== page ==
Carrier, a 23-year veteran, admitted to discreditable conduct and neglect of duty and was demoted to senior constable for one year.

At the time, Phillips took issue with demotions being the outcome.

“That they can still drive by my house is not an acceptable penalty,” she said.

“I don’t feel safe…these people are still driving around in cruisers, who made a plan to follow me for political purposes.

Dave Naylor is the News Editor of the Western Standard

dnaylor@westernstandardonline.com

Twitter.com/nobby7694

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Alberta experts fear Prussian fish attack in bodies of water

Nicole Kimmel, an aquatic invasive species expert with Alberta Environment and Parks, says the dangerous fish has been spotted in four Edmonton-area ponds.

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The Prussians are coming! The Prussians are coming!

Prussian carp that is. And they could be on their way to killing a lot of Alberta’s native fish.

Nicole Kimmel, an aquatic invasive species expert with Alberta Environment and Parks, says the dangerous fish has been spotted in four Edmonton-area ponds.

Prussian carp

A species of wild goldfish, Kimmel said it’s believed the fish were dumped there by humans.

The government says if you catch a Prussian carp, you are to kill it immediately. Even being caught with a live one will result in a charge.

If you are found dumping the carp into a water body, you could be hit with a fine of up to $100,000.

Kimmel said if the carp is found in a body of of water a pesticide can be used to kill them.

She said the Blood First Nation had a carp invasion a few years ago and “the native fishery is already vanishing.”

Kimmel said the main plan of attack is to educate people not to dump their carp into other bodies of water.

“This should go without saying, but NEVER transplant a species from one area to another. Invasive Prussian Carp are incredibly harmful to surrounding aquatic ecosystems and there are steep fines for letting them loose,” said Environment Minister Jason Nixon.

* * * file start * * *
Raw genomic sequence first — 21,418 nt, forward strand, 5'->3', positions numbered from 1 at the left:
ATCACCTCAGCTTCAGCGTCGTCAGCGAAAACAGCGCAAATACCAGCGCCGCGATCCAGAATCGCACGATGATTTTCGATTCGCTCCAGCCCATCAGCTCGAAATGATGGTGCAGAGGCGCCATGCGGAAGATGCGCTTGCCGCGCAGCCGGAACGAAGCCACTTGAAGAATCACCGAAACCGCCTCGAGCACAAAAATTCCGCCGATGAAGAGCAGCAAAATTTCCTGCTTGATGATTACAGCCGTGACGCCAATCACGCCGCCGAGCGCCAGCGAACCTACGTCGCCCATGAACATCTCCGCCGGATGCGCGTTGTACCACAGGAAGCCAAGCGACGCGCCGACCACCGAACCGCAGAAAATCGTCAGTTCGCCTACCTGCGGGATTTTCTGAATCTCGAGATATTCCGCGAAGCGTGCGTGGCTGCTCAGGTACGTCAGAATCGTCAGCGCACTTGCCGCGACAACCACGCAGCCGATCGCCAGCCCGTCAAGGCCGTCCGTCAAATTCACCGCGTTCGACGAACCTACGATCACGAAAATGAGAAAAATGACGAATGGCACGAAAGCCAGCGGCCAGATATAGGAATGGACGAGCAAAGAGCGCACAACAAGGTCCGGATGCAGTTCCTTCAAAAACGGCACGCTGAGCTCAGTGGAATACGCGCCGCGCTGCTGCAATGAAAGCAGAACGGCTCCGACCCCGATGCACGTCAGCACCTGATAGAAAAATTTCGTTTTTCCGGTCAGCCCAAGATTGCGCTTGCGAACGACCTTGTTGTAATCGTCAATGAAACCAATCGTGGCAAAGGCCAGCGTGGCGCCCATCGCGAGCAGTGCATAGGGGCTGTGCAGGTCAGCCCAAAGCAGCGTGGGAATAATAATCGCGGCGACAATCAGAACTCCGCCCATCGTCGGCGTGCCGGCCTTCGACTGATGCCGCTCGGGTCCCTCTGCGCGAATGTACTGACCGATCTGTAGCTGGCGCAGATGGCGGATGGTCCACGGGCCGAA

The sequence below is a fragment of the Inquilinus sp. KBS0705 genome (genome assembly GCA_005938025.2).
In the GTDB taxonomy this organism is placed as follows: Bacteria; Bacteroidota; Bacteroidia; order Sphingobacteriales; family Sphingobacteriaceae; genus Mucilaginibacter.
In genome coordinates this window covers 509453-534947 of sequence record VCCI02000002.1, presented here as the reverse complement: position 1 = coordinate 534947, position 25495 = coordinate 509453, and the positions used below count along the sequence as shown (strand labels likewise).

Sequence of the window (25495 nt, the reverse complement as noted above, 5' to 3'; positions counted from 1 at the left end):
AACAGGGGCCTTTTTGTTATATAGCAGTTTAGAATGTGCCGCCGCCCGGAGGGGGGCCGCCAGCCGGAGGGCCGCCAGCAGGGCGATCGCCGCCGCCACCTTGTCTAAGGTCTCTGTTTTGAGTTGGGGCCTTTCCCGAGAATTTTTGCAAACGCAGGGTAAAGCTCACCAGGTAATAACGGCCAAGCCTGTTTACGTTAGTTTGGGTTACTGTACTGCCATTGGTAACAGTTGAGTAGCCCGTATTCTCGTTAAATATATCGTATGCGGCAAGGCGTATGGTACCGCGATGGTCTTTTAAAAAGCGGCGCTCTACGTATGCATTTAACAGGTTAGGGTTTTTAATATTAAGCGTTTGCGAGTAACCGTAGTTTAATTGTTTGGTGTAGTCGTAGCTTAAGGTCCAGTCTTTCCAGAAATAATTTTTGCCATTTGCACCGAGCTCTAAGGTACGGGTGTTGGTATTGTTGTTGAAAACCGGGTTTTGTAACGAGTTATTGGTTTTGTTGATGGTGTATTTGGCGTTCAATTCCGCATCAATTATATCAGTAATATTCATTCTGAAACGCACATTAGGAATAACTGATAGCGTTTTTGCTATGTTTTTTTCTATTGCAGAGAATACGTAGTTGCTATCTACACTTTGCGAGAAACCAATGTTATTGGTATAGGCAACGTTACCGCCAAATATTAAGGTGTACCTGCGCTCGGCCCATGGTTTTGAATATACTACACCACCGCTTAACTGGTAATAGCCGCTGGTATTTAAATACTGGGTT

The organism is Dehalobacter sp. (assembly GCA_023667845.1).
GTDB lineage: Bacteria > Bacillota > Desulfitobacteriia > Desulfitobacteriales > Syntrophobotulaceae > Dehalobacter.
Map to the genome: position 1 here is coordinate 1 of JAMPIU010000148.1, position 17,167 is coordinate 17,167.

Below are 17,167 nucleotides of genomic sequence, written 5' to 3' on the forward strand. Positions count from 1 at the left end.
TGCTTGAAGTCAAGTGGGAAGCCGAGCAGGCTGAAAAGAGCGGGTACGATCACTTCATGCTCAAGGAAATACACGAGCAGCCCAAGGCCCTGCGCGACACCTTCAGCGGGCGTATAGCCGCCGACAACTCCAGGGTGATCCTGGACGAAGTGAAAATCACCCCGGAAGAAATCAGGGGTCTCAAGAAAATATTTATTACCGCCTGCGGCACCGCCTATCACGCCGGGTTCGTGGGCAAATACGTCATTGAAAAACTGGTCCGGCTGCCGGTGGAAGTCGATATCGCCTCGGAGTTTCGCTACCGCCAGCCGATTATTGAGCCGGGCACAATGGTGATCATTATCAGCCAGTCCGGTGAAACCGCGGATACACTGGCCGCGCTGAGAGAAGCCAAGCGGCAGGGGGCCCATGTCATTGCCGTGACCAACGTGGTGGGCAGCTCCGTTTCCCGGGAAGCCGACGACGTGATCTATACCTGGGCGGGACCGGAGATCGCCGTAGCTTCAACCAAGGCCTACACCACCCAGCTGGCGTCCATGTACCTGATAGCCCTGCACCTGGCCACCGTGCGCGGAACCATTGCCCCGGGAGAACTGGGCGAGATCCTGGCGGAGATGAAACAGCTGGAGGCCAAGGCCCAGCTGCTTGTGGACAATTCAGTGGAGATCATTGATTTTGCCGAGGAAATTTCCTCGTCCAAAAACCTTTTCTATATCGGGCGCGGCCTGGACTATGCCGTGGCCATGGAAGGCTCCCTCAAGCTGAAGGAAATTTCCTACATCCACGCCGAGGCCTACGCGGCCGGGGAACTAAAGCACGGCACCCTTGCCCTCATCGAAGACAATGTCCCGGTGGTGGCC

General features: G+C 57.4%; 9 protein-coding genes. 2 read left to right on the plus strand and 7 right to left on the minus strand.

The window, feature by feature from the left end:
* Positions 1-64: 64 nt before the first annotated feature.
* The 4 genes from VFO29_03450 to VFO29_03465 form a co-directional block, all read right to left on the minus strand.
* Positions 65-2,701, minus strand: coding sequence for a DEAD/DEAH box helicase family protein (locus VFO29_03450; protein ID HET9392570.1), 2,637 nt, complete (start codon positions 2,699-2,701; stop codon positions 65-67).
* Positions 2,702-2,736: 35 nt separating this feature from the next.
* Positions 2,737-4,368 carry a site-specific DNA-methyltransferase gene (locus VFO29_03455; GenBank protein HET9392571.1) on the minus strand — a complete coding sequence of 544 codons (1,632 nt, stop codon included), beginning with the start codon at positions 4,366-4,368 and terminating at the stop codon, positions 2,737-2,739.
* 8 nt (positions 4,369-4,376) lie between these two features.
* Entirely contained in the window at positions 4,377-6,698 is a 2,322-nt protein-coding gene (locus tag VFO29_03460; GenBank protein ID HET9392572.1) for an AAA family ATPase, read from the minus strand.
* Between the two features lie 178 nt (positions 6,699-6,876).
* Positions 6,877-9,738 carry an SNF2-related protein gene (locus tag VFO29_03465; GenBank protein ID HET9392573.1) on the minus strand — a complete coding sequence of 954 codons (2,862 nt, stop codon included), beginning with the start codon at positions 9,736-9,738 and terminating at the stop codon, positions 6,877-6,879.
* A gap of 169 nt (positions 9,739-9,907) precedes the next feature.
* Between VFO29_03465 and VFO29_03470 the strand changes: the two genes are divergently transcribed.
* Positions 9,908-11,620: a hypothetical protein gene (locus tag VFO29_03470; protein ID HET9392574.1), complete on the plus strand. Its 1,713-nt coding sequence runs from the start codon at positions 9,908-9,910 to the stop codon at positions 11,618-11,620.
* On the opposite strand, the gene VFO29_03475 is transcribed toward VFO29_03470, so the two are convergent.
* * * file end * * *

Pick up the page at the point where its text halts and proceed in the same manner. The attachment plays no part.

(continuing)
In Canada, Prussian carp has only been found in Alberta and Saskatchewan.

Dave Naylor is the News Editor of the Western Standard

dnaylor@westernstandardonline.com

Twitter.com/nobby7694

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Alberta brewery shocks Maori people by naming beer after their pubic hair

New Zealand TV presenter Te Hamua Nikora, a member of the Maori community, blasted the brewery on his FaceBook page.

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An Alberta brewery has unwittingly offended the Maori people of New Zealand by naming one of its beers after their pubic hair.

The Hell’s Basement brewery in Medicine Hat used the Maori word “huruhuru” to name its “New Zealand hopped pale ale”.

Unfortunately, in the Maori language “huruhuru” means pubic hair.

New Zealand TV presenter Te Hamua Nikora, a member of the Maori community, blasted the brewery on his FaceBook page.

“Some people call it appreciation, I call it appropriation,” he wrote.

Nikora said he contacted the brewery to inform them of their blunder.

“Don’t call beer pubic hair unless you make it with pubic hair,” he said.

Brewery co-founder Mike Patriquin said in statement to the New Zealand news site RNZ he thought “huruhuru” meant “feather” and he didn’t realise it was a reference to pubic hair.

“We did not realise the potential to offend through our artistic interpretation, and given the response we will attempt to do better in the future,” he said.

“To those who feel disrespected we apologise. We also do not think pubic hair is shameful, though we admit it may not go well with beer.”

Dave Naylor is the News Editor of the Western Standard

dnaylor@westernstandardonline.com

Twitter.com/nobby7694